Managing perceptions of information overload in computer-mediated communication



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Texas A&M University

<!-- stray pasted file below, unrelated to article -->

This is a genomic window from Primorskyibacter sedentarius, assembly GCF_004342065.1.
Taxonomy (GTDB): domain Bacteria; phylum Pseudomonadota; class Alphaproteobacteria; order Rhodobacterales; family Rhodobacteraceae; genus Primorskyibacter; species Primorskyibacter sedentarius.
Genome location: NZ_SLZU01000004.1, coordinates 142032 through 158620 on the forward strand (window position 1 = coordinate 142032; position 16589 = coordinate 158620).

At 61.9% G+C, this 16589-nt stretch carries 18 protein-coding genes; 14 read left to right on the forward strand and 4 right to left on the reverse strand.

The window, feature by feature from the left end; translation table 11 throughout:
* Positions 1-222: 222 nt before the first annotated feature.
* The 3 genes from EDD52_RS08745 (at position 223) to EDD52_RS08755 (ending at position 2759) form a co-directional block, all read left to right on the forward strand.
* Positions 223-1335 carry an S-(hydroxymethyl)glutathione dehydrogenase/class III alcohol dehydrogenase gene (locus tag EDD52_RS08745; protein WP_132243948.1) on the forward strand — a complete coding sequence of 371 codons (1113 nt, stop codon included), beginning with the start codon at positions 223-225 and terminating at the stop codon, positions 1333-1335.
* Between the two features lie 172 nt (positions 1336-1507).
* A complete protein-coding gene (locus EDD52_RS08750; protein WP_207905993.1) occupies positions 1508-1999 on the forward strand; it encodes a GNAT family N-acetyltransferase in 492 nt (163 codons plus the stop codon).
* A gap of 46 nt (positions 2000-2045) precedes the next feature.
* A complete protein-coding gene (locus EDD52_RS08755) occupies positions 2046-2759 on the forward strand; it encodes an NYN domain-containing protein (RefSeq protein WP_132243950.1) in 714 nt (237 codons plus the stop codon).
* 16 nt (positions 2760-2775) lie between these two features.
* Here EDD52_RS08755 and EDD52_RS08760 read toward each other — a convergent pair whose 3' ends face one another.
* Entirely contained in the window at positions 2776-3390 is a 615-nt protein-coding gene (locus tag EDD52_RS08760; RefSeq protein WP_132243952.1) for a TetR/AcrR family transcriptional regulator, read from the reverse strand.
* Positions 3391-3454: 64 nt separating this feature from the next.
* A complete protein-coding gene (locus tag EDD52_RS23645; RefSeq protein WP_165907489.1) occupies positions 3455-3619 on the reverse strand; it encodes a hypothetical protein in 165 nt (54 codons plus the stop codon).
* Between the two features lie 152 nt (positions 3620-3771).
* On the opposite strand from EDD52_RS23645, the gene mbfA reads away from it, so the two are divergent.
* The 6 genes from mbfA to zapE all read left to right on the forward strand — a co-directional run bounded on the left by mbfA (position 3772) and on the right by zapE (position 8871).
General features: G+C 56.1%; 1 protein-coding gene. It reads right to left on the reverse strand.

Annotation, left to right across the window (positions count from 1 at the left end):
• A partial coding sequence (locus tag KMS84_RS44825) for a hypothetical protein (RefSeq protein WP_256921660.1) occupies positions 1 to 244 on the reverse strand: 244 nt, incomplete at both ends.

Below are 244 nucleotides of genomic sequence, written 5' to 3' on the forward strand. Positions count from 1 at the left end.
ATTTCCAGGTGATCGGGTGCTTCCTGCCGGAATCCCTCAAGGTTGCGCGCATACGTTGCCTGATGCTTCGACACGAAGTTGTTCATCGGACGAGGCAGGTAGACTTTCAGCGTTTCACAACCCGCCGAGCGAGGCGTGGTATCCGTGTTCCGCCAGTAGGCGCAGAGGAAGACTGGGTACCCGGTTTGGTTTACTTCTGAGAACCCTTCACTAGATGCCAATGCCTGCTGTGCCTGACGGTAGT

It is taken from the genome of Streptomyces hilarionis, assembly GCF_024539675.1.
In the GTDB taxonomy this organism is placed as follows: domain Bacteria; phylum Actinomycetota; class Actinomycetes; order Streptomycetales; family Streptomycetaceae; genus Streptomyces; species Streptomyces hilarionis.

Many studies report information overload (IO) as one of the main problems students encounter in computer-mediated communication (CMC). To date, researchers have paid little attention to the problem of IO?more specifically, to its impact on students? quality interaction?in educational CMC. In an attempt to fill that gap, the purposes of this study were as follows: (a) to understand the difficulties students encounter that contribute to their perceptions of IO in CMC, (b) to observe the impact of those difficulties on students? learning in online discussions, and (c) to identify students? strategies for avoiding or managing those difficulties in order to engage in quality learning. Interviews with students and computer conferencing transcripts were analyzed both qualitatively and quantitatively. Interviews with 10 graduate students near the beginning of the semester revealed that although students were exposed to the same amount of information in the same learning environments, different individuals experienced different degrees of IO. Varied learner characteristics caused some students to be more susceptible to IO than others. The difficulties students encountered that contributed to their perceptions of IO included connection problems, navigation difficulties, discomfort with online communication, numerous ongoing discussion messages and endless resources, difficulty in organizing learning, and problems understanding the assigned readings. Those difficulties tended not to affect students? deep processing as observed in their discussion messages, but might influence students? online interaction with others. Students engaging in quality learning in online discussions were interviewed near the end of the semester to investigate their learning strategies. The results indicated that students used a variety of strategies to deal with those difficulties. Those strategies were related to online class preparation, identifying relevant information, processing online information and printed materials, keeping learning on track, organizing learning, and avoiding internal and external distractions. The results of this study have implications for course design.